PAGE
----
5 Interesting Things to Do in Kochi, India

In this article our guest writer, Rohit Agarwal, explores Kochi, in the state of Kerala, India. See his bio below.

Kerala is a state in India that is blessed with inherent natural beauty, calm, peaceful beaches and very rich cultural heritage. Kerala’s financial capital Kochi is one of the most favourite holiday destinations of tourists. Kochi has variety of things to offer that fulfils wanderlust of travellers having altogether different interests. Right from marvellous beaches to huge museums and from jungle walks to folk dance theatres, Kochi  is full of attractions to make your stay here memorable. To celebrate a holiday that would have a never-fading impression on your mind, here is a list of a couple of interesting things you can do in Kochi.

Go for Kayaking in backwaters of river Periyar

In Kochi, one can experience the pleasant Kerala backwaters while gliding the kayak. Many boat clubs and adventure sports companies provide excellent facilities of Kayaking in the river Periyar with complete safety and guidance.


Photo by Challlivan, CC BY-SA 3.0

The experience of kayaking in the morning while listening to chorus of birds at dawn and witnessing an alluring sunrise can be mesmerizing; while moonlight kayaking can soothe your soul and offer romantic moments to cherish forever. Considering such a perfect combination of thrill and bonding with nature, kayaking definitely should be on your list of must-do things in Kochi!

Visit a spa and get a rejuvenating Ayurvedic massage

It would be a bonus to have a perfect massage on a refreshing trip, wouldn’t it? Kochi has some extraordinarily luxurious spas that practice ancient art and science of Ayurveda to offer you a rejuvenating experience of massage. In this massage offered by the therapists trained under Ayurveda masters, you can experience each cell in your body getting relaxed and all your stress and tiredness vanishing!  During a visit to a close-to-nature city, Kochi, experiencing a completely natural massage will certainly reignite your life force.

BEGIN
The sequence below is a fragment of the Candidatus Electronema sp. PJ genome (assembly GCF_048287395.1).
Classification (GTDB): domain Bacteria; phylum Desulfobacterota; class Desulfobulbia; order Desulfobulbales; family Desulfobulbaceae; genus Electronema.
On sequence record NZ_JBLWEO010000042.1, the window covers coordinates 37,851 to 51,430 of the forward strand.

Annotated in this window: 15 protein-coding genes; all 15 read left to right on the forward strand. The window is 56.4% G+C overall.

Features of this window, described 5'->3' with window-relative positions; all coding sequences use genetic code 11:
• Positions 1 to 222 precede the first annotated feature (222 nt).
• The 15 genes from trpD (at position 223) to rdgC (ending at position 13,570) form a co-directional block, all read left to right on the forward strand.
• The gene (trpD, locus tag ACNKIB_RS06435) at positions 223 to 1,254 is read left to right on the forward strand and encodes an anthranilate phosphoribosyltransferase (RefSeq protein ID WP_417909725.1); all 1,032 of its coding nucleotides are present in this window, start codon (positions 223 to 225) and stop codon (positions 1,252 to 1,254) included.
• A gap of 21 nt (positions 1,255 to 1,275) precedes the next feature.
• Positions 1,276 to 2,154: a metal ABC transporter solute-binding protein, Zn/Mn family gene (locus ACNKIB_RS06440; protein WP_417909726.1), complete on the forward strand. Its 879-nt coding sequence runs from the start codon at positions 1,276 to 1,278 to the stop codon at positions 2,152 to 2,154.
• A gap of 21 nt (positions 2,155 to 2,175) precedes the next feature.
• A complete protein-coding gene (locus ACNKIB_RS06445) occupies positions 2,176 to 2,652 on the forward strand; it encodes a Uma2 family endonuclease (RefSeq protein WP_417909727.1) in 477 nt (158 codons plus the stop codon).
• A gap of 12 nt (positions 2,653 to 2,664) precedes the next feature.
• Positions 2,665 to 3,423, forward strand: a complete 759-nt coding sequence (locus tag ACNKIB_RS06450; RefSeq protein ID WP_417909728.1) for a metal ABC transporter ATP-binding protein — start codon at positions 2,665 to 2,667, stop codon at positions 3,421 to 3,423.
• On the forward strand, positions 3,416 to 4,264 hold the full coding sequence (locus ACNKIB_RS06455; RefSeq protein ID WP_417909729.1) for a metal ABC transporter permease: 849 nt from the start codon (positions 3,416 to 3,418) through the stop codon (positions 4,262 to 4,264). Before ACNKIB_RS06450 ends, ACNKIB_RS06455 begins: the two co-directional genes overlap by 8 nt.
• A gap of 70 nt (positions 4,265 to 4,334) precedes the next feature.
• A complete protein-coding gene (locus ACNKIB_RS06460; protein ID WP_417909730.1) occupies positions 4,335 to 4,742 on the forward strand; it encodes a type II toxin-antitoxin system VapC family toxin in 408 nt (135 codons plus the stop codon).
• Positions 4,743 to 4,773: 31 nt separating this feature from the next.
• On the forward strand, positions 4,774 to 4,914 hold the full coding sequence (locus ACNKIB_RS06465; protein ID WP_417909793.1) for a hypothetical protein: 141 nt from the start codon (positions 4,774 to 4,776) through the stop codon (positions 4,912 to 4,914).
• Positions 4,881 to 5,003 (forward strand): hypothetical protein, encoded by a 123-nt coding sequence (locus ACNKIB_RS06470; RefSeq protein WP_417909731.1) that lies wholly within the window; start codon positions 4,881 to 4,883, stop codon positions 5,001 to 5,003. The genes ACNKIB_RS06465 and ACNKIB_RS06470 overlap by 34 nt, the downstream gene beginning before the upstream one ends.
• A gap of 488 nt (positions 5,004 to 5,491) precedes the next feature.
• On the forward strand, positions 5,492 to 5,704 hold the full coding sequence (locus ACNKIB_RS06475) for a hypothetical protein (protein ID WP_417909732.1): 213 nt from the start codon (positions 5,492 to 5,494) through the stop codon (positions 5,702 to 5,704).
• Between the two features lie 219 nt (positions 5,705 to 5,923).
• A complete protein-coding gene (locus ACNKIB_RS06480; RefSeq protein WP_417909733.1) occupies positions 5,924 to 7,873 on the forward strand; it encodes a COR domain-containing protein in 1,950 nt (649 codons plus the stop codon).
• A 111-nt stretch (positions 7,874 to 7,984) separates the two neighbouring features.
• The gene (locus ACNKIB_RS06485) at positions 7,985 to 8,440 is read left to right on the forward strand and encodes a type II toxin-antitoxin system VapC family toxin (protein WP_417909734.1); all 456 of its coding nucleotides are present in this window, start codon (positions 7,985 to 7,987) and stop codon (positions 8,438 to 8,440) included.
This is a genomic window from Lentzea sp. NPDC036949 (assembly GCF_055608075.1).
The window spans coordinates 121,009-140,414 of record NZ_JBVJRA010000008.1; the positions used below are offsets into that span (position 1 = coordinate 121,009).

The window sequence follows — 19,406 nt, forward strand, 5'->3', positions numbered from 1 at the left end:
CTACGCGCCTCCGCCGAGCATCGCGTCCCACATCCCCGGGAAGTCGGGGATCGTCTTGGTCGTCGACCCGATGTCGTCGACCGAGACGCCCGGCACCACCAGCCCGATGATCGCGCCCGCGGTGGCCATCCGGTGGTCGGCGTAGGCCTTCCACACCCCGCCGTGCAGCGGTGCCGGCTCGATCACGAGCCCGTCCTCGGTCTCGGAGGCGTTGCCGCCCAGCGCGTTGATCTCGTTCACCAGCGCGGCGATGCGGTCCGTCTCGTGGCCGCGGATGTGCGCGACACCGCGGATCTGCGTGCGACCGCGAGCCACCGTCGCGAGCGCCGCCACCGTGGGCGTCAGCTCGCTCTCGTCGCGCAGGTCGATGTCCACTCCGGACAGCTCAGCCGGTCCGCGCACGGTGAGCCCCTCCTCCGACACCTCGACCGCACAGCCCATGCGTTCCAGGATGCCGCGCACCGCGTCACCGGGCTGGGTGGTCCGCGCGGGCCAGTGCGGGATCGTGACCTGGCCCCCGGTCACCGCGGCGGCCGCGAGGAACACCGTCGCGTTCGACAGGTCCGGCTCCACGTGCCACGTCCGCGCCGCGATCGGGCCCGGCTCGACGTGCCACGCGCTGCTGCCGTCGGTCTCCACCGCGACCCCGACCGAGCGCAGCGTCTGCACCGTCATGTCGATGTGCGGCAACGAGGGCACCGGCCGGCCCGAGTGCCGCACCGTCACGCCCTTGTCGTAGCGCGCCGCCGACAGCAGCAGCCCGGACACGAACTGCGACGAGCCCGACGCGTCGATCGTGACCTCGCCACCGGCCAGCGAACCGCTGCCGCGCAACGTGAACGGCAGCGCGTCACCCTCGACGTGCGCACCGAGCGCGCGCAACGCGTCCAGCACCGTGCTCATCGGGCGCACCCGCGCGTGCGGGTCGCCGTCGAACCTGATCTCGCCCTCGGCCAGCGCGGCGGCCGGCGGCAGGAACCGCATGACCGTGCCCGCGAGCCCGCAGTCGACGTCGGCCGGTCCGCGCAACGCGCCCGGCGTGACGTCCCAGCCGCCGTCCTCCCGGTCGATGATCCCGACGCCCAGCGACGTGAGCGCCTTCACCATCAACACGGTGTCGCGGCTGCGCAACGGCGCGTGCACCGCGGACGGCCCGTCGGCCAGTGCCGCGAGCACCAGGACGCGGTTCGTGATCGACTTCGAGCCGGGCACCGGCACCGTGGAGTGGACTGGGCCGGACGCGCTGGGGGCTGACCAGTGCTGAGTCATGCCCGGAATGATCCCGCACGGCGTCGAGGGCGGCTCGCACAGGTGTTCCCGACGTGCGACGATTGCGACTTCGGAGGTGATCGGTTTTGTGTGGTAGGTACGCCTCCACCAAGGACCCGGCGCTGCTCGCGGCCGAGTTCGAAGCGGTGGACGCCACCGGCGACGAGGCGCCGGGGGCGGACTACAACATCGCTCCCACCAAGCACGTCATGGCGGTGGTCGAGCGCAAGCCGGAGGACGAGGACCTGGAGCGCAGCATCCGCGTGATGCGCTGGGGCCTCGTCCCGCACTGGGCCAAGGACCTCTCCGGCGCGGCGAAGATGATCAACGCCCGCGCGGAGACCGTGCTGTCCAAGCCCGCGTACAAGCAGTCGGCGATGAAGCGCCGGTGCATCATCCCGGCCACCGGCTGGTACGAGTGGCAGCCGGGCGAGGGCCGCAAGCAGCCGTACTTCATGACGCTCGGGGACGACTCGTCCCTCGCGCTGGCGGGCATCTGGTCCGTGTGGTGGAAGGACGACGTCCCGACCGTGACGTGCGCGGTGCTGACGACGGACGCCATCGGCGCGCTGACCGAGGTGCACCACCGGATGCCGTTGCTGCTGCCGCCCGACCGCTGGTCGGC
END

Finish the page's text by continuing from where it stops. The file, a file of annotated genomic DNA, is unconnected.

Witness the Chinese Fishing Nets in action

It is said that Chinese Fishing Nets were introduced in Fort Kochi by the Chinese explorer, Zheng He. These nets are fixed land installations, which are used for an unusual method of fishing.


Photo by Kreativeart, CC BY-SA 4.0

Witnessing the use of these ancient objects by local fishermen is a very unique experience to have. An ideal place to watch fishermen use these nets is the Vasco da Gama square. There you can actually see these nets lowering into the sea and fish being caught in nets! The Vasco da Gama square also has food stalls that serve fresh and tasty seafood. Spending an evening here enjoying an amazing view of the sunset can be a mesmerising experience.

Experience live performance of Kathakali dance

Kathakali is one of the 7 classical Indian dance forms and is a dance-drama traditional to Kerala. The grand make-up of the artists and the graceful way of narrating meaningful mythological stories enthral the spectators.


Photo by AnastesMp, CC0 1.0

Learning the art of Kathakali is not an easy task. It requires years of intense training and it is evident from the performances one can experience while in Kochi. Places such as Cochin Cultural Centre, Kerala Kathakali Centre, Greenix Village offer the opportunity to watch Kathakali performance.

Evening walk on Princess street

Princess Street is the oldest street in Fort Kochi surrounded by buildings with civil colonial architecture. The street has a number of coffee shops where aroma of coffee and fresh bread fills the air and you feel like being in a western world!


Photo by Oboe, CC BY 3.0

The street has many restaurants and yes, shops! An evening walk along the old street, catching glimpse of remnants of European architecture and shopping ‘masala’ from tiny shops is surely a refreshing experience for anyone visiting Kochi.

The list is really unending as Kochi is an amazing tourist spot, but one thing is true for sure – Once you have been to Kochi you can’t stop yourself from falling in love with it!

Rohit Agarwal is a traveller and a blogger at Trans India Travels. A true nature lover at heart, Rohit was fascinated by cultural and biological diversity in India and is in search of the most interesting tourist sites in India.

Jaipur, India – The Pink City

One of the great cities in Rajasthan, India is Jaipur. It is known as the “pink city” due to the color of the buildings as well as the walls and city gates surrounding the central area.